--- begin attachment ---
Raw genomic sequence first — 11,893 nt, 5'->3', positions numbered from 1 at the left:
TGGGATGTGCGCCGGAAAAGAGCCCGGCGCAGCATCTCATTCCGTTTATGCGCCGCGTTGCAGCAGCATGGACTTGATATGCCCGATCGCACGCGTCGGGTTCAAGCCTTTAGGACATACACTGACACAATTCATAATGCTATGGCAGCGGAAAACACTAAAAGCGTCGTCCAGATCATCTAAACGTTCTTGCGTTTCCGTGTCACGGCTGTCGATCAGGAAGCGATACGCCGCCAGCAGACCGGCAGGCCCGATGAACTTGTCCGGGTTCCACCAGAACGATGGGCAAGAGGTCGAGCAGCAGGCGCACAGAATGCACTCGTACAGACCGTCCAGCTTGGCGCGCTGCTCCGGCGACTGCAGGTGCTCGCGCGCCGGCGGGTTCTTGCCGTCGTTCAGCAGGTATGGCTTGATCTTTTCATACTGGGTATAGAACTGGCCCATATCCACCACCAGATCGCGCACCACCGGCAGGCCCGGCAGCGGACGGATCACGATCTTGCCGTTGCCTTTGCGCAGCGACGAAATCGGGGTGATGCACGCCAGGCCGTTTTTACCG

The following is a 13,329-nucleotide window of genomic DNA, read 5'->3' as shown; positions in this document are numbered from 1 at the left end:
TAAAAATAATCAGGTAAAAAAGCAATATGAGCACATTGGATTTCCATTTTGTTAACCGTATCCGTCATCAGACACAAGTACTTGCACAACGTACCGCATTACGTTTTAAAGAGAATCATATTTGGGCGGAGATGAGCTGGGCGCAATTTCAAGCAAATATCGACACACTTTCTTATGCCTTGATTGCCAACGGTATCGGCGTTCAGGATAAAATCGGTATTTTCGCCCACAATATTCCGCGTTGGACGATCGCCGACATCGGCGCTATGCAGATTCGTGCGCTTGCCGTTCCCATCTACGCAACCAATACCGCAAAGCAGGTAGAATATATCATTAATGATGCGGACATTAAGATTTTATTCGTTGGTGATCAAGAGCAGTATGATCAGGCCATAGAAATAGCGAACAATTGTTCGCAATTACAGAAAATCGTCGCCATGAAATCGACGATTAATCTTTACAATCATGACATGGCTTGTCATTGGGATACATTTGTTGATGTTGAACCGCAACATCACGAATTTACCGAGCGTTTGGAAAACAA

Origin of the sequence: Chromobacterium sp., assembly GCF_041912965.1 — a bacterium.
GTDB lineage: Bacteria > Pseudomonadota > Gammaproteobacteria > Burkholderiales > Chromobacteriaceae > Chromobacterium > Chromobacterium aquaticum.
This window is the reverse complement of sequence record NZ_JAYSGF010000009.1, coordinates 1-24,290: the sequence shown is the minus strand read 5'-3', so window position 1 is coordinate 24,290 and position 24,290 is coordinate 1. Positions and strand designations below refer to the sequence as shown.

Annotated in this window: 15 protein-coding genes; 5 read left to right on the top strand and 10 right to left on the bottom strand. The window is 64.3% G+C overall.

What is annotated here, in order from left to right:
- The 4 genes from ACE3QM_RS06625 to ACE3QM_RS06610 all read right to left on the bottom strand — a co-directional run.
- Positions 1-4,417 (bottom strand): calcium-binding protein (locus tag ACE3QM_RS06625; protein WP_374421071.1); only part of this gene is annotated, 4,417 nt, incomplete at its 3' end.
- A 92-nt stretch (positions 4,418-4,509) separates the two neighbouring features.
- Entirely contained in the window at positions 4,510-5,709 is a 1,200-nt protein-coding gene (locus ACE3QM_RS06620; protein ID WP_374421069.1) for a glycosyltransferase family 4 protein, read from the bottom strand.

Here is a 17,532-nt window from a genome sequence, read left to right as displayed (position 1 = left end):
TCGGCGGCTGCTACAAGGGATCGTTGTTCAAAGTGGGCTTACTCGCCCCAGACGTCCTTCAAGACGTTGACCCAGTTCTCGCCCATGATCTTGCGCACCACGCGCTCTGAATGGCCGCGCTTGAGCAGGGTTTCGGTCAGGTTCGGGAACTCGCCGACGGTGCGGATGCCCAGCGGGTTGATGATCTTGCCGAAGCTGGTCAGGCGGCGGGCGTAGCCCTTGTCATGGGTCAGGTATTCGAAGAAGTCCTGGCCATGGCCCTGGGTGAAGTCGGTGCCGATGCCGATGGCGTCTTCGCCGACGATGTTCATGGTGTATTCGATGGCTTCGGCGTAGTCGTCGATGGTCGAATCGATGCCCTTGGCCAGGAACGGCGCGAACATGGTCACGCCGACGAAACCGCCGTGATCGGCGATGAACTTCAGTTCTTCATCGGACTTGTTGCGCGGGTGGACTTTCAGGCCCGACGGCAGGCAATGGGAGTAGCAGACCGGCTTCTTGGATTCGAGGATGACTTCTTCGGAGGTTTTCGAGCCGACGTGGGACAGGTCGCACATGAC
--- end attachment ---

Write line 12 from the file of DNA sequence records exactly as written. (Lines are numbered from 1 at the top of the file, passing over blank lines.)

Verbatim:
- A 92-nt stretch (positions 4,418-4,509) separates the two neighbouring features.